9.10.19

“I saw Aunt C and Uncle N today,” Maga said.

“Or, as I like to call them, Mom and Dad.”

*pause* “Oh. Yeah. I guess that’s right. Have you seen them much?”

“My parents?”

“Yes.”

“No.”

“Why not?”

“They’re visiting you. I’m in Massachusetts.”

“Where?”

“Massachusetts.”

*pause* “Oh. I’m sounding a bit mixed up and confused, I bet.”

“I don’t mind.”

“I bet you don’t. I’m just looking at my calendar trying to figure out what’s what.” She recited a bunch of line items, including how one of my uncles called her.

“You record when people telephone you?” I asked.

“Sometimes.”

“Do you ever record when I call?”

“No, because I know every Tuesday we talk. That’s our day, right?”

“It is.” I guess after 10 years or so, it was bound to stick in her brain, even if nothing else was tonight.

“I’m just looking at my calendar trying to figure out what’s what.”

“And what have you figured out?”

She recited the same line items as before. Including wondering why no one had invited her to dinner. I tried to explain potential various reasons of where Aunt C and Uncle N might be. I attempted to divert the conversation to other family members and their recent travels. I even did a deep dive into my own daily activities (work and friends, etc.), but she wouldn’t let go of the hurt and disappointment at not being invited to tonight’s meal. Mind you, I doubt there was anything spectacular going on and she had a caregiver with her so she wasn’t alone and her hearing’s been better (or maybe it was just my phone) and her memory was slippery at best.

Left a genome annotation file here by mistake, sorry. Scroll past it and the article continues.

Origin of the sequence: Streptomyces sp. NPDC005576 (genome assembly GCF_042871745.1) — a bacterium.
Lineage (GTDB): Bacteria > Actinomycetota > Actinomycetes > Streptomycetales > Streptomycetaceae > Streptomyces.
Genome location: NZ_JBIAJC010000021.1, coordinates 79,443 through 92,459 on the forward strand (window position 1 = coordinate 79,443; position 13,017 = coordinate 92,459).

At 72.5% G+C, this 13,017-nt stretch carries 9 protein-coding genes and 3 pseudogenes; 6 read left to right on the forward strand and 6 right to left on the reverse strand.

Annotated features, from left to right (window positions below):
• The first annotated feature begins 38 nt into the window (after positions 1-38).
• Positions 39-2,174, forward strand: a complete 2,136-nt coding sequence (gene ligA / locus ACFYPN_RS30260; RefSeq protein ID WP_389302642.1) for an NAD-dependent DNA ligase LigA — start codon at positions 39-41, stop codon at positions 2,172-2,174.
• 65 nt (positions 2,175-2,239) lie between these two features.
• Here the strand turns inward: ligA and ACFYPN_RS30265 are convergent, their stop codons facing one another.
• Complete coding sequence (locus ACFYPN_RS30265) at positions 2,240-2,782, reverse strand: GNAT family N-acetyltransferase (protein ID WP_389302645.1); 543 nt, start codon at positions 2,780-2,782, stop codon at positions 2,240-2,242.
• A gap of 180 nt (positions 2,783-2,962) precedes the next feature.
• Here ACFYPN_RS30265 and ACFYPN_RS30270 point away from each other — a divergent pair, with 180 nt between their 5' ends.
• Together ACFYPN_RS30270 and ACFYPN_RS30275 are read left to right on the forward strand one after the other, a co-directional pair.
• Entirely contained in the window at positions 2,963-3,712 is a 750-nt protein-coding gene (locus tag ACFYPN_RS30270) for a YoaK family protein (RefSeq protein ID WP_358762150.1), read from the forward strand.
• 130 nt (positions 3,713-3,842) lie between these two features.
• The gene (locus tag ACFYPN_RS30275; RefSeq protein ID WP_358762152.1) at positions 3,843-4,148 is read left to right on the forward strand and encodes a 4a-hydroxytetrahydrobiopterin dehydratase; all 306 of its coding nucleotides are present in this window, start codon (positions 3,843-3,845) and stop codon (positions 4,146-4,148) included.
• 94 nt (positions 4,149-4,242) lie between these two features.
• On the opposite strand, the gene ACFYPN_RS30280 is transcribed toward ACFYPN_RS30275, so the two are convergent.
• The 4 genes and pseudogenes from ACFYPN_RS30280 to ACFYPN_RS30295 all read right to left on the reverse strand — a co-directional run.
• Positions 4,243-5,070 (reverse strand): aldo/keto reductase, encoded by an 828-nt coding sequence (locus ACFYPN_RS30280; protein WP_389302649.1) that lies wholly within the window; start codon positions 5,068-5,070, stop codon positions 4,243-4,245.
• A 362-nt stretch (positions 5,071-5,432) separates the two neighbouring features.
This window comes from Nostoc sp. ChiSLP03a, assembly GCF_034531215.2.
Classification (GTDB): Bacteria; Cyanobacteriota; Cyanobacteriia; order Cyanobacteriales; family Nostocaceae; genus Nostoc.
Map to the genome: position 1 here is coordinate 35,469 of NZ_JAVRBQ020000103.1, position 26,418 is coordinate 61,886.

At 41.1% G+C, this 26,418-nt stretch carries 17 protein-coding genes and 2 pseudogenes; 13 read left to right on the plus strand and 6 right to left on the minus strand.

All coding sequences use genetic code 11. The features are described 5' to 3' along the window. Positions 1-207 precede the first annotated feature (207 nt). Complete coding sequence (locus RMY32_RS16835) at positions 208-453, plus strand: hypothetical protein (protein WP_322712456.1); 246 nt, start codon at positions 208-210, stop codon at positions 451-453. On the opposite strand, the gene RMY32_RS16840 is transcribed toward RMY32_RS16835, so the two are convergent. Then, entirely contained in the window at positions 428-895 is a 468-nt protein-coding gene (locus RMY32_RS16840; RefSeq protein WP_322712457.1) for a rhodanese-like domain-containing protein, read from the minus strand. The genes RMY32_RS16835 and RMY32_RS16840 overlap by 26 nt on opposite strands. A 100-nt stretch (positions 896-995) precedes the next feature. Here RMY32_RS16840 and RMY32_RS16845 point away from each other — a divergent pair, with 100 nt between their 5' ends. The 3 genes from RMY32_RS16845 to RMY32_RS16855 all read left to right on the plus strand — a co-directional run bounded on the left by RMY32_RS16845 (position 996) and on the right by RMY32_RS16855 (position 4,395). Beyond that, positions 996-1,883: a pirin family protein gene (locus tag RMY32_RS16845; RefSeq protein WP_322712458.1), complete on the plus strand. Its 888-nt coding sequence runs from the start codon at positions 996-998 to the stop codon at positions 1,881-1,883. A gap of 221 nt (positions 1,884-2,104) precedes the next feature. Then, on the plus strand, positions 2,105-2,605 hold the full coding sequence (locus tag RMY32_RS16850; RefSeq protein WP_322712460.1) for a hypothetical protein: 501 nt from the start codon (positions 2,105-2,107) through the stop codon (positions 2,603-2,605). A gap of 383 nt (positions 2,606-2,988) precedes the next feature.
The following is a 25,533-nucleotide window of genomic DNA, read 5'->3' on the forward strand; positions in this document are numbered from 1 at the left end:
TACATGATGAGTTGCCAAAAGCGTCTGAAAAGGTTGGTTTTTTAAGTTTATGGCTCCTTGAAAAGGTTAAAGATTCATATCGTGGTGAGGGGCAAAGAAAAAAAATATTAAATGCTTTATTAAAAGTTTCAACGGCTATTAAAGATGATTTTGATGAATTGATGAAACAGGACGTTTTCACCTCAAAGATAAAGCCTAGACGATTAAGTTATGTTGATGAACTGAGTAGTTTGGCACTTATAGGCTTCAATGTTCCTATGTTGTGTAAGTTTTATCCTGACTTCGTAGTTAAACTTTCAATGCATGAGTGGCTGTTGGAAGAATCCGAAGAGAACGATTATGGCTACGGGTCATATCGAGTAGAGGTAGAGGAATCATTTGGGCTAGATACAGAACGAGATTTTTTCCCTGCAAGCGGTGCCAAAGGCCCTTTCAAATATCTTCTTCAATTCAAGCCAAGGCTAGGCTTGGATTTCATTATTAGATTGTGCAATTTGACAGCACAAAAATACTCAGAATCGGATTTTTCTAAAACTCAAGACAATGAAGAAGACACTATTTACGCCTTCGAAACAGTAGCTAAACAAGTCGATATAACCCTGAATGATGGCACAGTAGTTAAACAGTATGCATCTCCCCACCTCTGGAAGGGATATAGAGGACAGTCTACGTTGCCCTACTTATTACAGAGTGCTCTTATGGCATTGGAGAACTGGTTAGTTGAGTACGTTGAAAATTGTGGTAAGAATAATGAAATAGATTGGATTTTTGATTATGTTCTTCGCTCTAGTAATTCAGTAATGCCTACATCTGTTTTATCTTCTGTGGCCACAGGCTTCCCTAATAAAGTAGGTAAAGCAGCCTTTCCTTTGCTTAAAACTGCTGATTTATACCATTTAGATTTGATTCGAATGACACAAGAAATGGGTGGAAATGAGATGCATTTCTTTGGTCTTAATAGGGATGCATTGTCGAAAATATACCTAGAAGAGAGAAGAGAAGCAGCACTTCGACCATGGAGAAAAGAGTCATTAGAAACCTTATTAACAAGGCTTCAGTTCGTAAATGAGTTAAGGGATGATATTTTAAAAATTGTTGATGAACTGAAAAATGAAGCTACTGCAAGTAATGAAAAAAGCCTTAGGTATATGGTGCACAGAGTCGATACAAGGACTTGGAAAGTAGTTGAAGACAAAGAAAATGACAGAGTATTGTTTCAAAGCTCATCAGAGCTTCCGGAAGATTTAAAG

And so, I went over my mom’s phone number with Maga. “908…” I said again and again and again. Digit by digit by digit. The last four digits seemed just out of grasp. Over and over and over it we went. Then, she put it all together.

“That’s it! Perfect.”

“I’ll give your mom a call once we’re done talking.”

“Sounds like a plan.”

“One more time, it’s 908…” The middle three digits now befuddled her. And so I went over and over and over them. She had it. Until she didn’t.

“So, it’s 823…” she said.

I nearly lost it. Just like she somehow lost the phone number we’d gone over umpteen times. “Okay, nope. Let’s try it again.”

Amidst the recitation of numbers, I began to understand how, even when surrounded with people, one can feel alone and just like that, I had a clear view into Maga’s sad, disappointed, confused state of mind. Hopefully that clear view softened the frustration ringing through my tone.

I only wish my phone’s audio worked well enough for me to explain that she shouldn’t feel left out, but grateful she got to see my parents today and yesterday and Sunday and will for nearly a week more yet and to know how hard they’re working to get her house in shape, but sometimes when the mind is fluid and not retaining facts, no matter how practical and logical one is, the only thing that sticks is emotion.

And in this case, it was better for me to step aside and let the mother and daughter work it out. I made sure she had my mom’s phone number, took off my referee shirt, and bid her adieu.

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